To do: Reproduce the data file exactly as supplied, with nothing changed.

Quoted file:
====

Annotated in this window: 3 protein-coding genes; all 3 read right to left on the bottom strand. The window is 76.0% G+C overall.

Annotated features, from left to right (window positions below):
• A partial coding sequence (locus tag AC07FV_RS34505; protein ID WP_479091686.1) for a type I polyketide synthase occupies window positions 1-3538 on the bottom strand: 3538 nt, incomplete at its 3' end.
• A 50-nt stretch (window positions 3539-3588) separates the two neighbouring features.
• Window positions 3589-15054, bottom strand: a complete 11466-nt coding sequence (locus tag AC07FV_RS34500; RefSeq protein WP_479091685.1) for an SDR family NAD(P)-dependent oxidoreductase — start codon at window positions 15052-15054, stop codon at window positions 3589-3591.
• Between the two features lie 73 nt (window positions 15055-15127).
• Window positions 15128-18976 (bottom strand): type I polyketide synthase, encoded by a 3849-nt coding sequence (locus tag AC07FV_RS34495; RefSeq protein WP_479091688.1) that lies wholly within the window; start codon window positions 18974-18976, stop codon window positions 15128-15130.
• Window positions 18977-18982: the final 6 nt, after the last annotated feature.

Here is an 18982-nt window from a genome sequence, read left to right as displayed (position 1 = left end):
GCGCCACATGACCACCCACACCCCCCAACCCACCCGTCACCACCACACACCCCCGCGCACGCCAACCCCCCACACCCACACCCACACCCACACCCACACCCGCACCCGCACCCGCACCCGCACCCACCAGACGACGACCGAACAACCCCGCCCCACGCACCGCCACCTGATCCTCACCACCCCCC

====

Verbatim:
Annotated in this window: 3 protein-coding genes; all 3 read right to left on the bottom strand. The window is 76.0% G+C overall.

Annotated features, from left to right (window positions below):
• A partial coding sequence (locus tag AC07FV_RS34505; protein ID WP_479091686.1) for a type I polyketide synthase occupies window positions 1-3538 on the bottom strand: 3538 nt, incomplete at its 3' end.
• A 50-nt stretch (window positions 3539-3588) separates the two neighbouring features.
• Window positions 3589-15054, bottom strand: a complete 11466-nt coding sequence (locus tag AC07FV_RS34500; RefSeq protein WP_479091685.1) for an SDR family NAD(P)-dependent oxidoreductase — start codon at window positions 15052-15054, stop codon at window positions 3589-3591.
• Between the two features lie 73 nt (window positions 15055-15127).
• Window positions 15128-18976 (bottom strand): type I polyketide synthase, encoded by a 3849-nt coding sequence (locus tag AC07FV_RS34495; RefSeq protein WP_479091688.1) that lies wholly within the window; start codon window positions 18974-18976, stop codon window positions 15128-15130.
• Window positions 18977-18982: the final 6 nt, after the last annotated feature.

Here is an 18982-nt window from a genome sequence, read left to right as displayed (position 1 = left end):
GCGCCACATGACCACCCACACCCCCCAACCCACCCGTCACCACCACACACCCCCGCGCACGCCAACCCCCCACACCCACACCCACACCCACACCCACACCCGCACCCGCACCCGCACCCGCACCCACCAGACGACGACCGAACAACCCCGCCCCACGCACCGCCACCTGATCCTCACCACCCCCC